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 Forecasting America's Destiny ... and the World's

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Generational Dynamics Web Log for 8-Aug-07
Alan Greenspan defends his Fed policies, as people blame him for the subprime crisis

Web Log - August, 2007

Alan Greenspan defends his Fed policies, as people blame him for the subprime crisis

Greenspan never ceases to amaze, and he did so again on Monday.

Let's recall:

You may recall that last October tried to blame the housing bubble on the fall of the Berlin Wall. (The fall of the Berlin wall led to globalization, which led to low interest rates, which led to the housing bubble. That explanation was really an act of desperation.)

Greenspan must be getting very worried, for he's now giving a new explanation in a Monday interview with the Wall Street Journal.

He now says that his interest rate cuts can't be the cause of the housing bubble, because the housing bubble got worse after interest rates were increased again. He concurs with Ben Bernanke that the REAL cause of the credit bubble and the housing bubble are the fact that other countries are saving too much -- i.e., there's a "global savings glut."

I can only roll my eyes in disbelief at this. I used to think that Greenspan had more sense than Bernanke, but I guess they're really both the same. To blame America's credit binge on other countries' savings is, well, presumptuous, to say the least.

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Alan Greenspan predicts the panic and crash of 2007: He's said this kind of thing before, but this time it's resonating.... (08-Sep-07)
Bernanke's historic experiment takes center stage: An assessment of where we are and where we're going.... (27-Aug-07)
How to compute the "real value" of the stock market. : And some additional speculations about stock market crashes. (20-Aug-2007)
Ben Bernanke's Great Historic Experiment: Bernanke doesn't believe that bubbles exist. His Fed policy will now test his core beliefs.... (18-Aug-07)
Redemptions of money market funds now fully in doubt: Wednesday is the deadline for 3Q redemption of many hedge fund shares.... (15-Aug-07)
Alan Greenspan defends his Fed policies, as people blame him for the subprime crisis: Greenspan never ceases to amaze, and he did so again on Monday.... (8-Aug-07)
Nouriel Roubini says: "Worry about systemic risk." Whoo hoo!: His arguments show what's wrong with mainstream macroeconomics.... (6-Aug-07)
Robert Shiller compares stock market to 1929: He says the recent fall was caused by "market psychology," but is puzzled why.... (20-Mar-07)
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Alan Greenspan blames the housing bubble on the fall of the Berlin Wall: Meanwhile, the stock market keeps skyrocketing and appears unstoppable to many investors.... (25-Oct-06)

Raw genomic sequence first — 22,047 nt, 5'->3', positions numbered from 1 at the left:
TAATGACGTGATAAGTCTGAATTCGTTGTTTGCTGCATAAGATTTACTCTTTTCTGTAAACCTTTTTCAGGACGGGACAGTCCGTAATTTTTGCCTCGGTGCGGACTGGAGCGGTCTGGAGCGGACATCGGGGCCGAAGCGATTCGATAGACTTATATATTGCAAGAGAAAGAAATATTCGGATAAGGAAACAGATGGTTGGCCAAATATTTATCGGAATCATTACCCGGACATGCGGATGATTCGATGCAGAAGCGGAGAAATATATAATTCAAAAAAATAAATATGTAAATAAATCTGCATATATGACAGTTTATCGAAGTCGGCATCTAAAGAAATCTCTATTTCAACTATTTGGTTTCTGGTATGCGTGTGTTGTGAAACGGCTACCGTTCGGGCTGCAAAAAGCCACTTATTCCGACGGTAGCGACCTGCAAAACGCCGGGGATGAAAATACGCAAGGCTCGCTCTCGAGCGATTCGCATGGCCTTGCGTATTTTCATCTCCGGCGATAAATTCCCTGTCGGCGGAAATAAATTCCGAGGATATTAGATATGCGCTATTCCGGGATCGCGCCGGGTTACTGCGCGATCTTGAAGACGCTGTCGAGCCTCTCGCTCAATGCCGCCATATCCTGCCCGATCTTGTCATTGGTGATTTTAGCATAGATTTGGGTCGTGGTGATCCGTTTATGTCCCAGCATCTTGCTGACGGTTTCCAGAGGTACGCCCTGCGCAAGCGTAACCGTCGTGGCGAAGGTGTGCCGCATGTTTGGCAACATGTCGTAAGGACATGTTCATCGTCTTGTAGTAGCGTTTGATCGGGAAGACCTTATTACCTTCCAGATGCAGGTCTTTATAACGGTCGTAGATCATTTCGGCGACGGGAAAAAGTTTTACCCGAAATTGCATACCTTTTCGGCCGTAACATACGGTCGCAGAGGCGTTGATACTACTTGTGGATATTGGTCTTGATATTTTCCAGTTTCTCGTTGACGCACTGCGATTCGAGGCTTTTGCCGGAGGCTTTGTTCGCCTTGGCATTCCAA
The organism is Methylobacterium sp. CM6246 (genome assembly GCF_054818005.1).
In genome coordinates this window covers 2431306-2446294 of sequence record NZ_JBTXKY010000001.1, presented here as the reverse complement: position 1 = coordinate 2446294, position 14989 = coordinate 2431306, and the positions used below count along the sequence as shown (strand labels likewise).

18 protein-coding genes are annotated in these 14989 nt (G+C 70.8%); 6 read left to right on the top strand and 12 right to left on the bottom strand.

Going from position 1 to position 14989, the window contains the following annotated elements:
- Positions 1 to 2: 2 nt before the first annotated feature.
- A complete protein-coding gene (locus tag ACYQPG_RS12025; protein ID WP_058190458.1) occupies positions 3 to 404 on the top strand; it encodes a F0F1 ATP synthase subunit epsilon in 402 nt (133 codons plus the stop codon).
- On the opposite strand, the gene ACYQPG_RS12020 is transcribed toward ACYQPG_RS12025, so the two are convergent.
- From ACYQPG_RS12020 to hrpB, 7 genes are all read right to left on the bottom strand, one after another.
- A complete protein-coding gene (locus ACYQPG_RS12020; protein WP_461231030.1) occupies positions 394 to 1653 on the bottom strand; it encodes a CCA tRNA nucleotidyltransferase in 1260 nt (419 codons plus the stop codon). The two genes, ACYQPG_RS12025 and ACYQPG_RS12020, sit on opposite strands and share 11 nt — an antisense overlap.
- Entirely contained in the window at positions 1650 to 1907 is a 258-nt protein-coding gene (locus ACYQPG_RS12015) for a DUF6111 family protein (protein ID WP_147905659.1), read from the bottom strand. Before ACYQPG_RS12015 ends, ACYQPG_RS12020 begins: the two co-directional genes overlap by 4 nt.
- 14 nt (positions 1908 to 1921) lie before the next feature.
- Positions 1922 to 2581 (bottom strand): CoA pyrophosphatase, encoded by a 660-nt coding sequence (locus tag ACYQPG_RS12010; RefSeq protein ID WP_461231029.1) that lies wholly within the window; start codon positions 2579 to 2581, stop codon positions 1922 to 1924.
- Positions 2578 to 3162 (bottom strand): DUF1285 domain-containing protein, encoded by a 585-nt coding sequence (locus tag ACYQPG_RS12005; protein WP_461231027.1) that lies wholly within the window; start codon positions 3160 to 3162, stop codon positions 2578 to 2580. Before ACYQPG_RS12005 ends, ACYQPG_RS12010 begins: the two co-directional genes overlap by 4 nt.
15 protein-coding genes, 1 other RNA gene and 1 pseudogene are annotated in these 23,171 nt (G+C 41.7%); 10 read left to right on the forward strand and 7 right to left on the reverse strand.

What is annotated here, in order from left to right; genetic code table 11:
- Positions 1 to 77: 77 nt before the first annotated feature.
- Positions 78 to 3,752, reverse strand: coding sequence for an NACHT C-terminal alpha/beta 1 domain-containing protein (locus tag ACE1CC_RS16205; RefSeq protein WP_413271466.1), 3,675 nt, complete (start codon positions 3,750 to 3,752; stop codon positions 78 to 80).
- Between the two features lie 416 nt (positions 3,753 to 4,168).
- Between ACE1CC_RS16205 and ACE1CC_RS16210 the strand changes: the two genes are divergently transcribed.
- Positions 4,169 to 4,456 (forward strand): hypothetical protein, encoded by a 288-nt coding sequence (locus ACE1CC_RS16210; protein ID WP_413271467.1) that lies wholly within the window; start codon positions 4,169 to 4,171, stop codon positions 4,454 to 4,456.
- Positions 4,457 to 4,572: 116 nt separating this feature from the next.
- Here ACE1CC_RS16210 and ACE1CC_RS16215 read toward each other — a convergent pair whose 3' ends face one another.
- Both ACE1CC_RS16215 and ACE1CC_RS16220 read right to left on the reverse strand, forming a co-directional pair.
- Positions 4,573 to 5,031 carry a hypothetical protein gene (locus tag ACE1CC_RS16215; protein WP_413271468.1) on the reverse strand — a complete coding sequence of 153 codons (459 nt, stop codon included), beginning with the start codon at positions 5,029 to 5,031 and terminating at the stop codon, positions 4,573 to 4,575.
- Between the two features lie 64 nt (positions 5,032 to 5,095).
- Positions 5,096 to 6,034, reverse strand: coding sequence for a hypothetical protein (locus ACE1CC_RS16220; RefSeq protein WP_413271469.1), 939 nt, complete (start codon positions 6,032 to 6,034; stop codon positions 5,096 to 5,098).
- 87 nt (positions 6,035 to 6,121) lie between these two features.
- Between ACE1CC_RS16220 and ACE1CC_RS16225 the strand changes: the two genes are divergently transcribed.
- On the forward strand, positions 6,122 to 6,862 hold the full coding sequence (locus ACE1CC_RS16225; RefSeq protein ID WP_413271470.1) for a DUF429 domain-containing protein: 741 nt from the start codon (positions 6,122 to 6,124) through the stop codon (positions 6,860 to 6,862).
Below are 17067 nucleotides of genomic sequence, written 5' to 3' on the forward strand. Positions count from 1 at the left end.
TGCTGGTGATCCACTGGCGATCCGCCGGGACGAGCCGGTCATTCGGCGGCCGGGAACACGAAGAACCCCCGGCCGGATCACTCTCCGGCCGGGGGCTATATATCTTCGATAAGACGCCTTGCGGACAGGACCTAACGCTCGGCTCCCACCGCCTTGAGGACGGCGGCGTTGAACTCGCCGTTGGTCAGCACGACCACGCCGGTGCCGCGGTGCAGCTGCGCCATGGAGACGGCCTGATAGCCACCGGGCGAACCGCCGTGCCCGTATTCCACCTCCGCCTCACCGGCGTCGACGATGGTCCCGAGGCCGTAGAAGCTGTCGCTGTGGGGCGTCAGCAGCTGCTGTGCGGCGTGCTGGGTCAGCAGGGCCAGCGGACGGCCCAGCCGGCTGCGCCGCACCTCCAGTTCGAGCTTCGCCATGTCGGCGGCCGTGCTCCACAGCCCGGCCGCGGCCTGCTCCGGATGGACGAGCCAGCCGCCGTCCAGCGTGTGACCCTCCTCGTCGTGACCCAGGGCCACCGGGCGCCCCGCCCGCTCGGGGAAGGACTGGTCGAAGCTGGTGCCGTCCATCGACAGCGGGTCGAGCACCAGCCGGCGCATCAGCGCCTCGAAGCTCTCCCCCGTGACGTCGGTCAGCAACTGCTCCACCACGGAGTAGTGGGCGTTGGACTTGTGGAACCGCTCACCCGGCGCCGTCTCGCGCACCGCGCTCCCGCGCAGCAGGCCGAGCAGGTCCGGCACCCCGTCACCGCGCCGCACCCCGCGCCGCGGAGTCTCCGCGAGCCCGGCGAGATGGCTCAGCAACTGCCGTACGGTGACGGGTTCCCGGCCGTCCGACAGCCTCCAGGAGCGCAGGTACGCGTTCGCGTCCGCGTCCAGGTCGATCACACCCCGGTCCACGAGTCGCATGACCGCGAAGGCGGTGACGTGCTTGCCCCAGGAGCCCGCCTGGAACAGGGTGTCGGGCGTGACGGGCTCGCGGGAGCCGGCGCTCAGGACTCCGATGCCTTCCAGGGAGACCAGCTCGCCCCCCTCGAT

System Dynamics and the Failure of Macroeconomics Theory : Mainstream macroeconomic theory, invented by Maynard Keynes in the 1930s, has failed to predict or explain anything that's happened since the bubble started, including the bubble itself. We need a new "Dynamic Macroeconomics" theory. (25-Oct-2006)
Alan Greenspan gives another harsh doom and gloom speech: Saying that "the consequences for the U.S. economy of doing nothing could be severe,"... (4-Dec-05)
Ben S. Bernanke: The man without agony : Bernanke and Greenspan are as different as night and day, despite what the pundits say. (29-Oct-2005)
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From the point of view of Generational Dynamics, the reason for the credit binge is completely obvious although, as usual, these "experts" seem totally blind to a generational explanation, no matter how obvious it is. The credit binge came about when the risk-averse generations of people who survived the 1930s Great Depression all disappeared (retired or died), all at once, leaving behind people born after the Great Depression, with no personal memory of its horrors. The 1930s Great Depression occurred because of a similar credit binge in the 1920s, which occurred when the survivors of the Panic of 1857 all disappeared, all at once. To say, as Greenspan and Bernanke do, that the Great Depression could have been avoided by a simple policy change of near-zero interest rates is completely absurd.

And now we've seen it. Greenspan put into effect precisely the plan that was supposed to have been able to prevent the 1930s Great Depression, and it produced the housing bubble and the credit bubble and the stock market bubble.

According to Greenspan, they feared that the country would have negative inflation, or deflation, and that was because of what had happened to Japan in the 1990s.

OK, here's what happened in Japan, a brief summary of what I wrote about Japan in February. Japan had a huge real estate and Tokyo Stock Exchange (TSE) bubble in the 1980s, and the bubble burst in 1990, and prices have been falling until very recently. (It may be surprising that prices fell for about 15 years, but that's what happens when a bubble bursts, if it took many years for the bubble to expand.)